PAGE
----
As a company owner/director, you have the potential to decide how to pay yourself – salary or dividends. This gives you the flexibility to plan your income, ensure that you are paying yourself in the most tax-efficient way, and it is one of the many advantages of setting up a Limited Company in Ireland.
This guide will take you through the factors you should consider when deciding how much to yourself and some tax-efficient options for extracting money from your business.
For specific advice on your personal circumstances, contact a member of our Client Services team – we are always happy to help.
Factors to consider when deciding how much to pay yourself
Once you have considered the options on how to pay yourself, the next question to ask is “how much should I pay myself?” At the start of your business journey, your company might not make a profit and you may wonder how much you should take out of the business to pay yourself. As your business grows, you may consider more detailed tax planning to ensure you continue to minimise your tax bill.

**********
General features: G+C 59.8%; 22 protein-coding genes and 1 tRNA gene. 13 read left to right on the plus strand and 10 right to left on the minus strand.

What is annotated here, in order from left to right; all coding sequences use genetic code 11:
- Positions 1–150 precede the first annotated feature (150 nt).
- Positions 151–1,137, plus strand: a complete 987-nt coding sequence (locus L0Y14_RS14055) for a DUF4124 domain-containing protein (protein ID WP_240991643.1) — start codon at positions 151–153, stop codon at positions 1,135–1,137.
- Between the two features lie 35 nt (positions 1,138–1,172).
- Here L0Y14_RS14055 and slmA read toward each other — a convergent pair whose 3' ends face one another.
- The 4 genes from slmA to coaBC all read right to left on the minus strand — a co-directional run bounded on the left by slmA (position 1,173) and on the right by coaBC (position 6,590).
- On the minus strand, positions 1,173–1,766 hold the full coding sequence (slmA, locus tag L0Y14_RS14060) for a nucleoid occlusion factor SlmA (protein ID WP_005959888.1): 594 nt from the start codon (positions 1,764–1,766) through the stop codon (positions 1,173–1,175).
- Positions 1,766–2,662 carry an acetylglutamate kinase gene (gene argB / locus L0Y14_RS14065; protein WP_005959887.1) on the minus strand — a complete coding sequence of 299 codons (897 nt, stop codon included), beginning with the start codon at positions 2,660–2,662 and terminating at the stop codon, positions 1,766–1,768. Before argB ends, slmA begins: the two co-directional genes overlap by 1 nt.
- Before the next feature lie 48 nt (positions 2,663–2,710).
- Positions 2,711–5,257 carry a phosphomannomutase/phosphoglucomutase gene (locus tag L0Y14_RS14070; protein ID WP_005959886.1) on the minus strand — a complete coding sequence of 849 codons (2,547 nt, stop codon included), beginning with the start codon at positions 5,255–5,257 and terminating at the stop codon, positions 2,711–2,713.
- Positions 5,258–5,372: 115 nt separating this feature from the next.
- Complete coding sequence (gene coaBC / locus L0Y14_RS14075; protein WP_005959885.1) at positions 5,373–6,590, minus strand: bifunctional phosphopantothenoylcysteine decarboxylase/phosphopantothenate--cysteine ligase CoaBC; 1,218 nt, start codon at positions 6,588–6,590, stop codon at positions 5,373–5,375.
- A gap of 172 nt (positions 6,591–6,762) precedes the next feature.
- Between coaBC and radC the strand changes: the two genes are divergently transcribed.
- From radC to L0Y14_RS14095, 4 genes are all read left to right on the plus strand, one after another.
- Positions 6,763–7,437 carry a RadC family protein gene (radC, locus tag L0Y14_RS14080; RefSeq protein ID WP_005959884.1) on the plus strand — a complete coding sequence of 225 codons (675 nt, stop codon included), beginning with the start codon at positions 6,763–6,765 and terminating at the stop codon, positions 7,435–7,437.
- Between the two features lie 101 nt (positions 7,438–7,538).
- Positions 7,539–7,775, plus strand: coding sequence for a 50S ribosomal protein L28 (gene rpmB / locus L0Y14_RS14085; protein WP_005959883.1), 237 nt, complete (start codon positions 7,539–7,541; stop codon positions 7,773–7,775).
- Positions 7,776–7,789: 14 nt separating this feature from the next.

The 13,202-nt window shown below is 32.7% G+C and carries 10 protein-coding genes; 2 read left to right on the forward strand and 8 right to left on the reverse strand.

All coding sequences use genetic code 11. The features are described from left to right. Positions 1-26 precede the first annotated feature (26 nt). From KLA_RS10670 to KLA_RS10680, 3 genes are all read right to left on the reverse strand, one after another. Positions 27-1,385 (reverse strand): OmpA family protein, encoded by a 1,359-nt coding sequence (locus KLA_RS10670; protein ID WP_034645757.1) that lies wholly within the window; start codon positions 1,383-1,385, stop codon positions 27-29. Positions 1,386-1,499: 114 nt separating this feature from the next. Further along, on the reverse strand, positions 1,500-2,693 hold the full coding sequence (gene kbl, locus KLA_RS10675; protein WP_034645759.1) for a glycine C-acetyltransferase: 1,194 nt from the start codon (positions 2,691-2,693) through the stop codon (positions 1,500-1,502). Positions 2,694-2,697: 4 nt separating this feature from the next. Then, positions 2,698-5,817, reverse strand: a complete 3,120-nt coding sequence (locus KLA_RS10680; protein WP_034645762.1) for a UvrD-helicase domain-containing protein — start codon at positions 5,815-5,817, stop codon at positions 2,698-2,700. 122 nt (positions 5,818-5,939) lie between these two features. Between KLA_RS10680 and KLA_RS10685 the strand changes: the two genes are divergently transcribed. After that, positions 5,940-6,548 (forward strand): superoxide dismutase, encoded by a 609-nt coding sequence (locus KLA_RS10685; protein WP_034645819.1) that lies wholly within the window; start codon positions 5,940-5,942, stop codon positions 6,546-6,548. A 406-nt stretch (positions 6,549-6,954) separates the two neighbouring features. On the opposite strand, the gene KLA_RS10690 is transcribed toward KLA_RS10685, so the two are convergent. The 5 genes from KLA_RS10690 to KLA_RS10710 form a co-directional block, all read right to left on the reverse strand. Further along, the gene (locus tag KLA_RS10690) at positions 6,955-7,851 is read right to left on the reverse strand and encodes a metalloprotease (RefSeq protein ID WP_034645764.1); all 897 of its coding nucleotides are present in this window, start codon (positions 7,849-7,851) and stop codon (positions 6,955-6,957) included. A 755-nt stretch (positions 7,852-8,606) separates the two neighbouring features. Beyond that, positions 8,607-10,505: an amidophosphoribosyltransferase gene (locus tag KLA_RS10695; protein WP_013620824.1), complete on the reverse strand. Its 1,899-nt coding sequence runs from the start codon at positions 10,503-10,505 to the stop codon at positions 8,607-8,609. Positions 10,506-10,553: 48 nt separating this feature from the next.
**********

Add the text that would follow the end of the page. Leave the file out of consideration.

1) What is your cash flow situation?
Look at your current cash flow situation and determine whether there is enough money after your bills are paid to pay yourself. When doing this, it’s also a good idea to set aside some money as a cushion for a rainy day, in case of sudden unexpected expenses. Good cash flow management can help to ensure that there is enough money to cover all your bills as they come due.
2) What are your business goals?
Think about the goals of the business – do you want to sell your business for a profit down the line or are you running the business to create a source of income for yourself?
By understanding what you want from the business, you can start to focus and run your business in a way that helps you to meet your goals.
For example, if you are thinking of selling your business, you may need to consider how to create value in your business to make it attractive to competitors or management. This may mean reinvesting any leftover cash to help it grow, rather than taking a salary straight away.
3) What are your personal needs?
Think about how much money you need to pay your personal expenses, such as household rent or mortgage, bills, and expenses. Setting up a company is a big commitment and it’s understandable if taking money from the business is non-negotiable. It’s important that you value the time you invest in your business.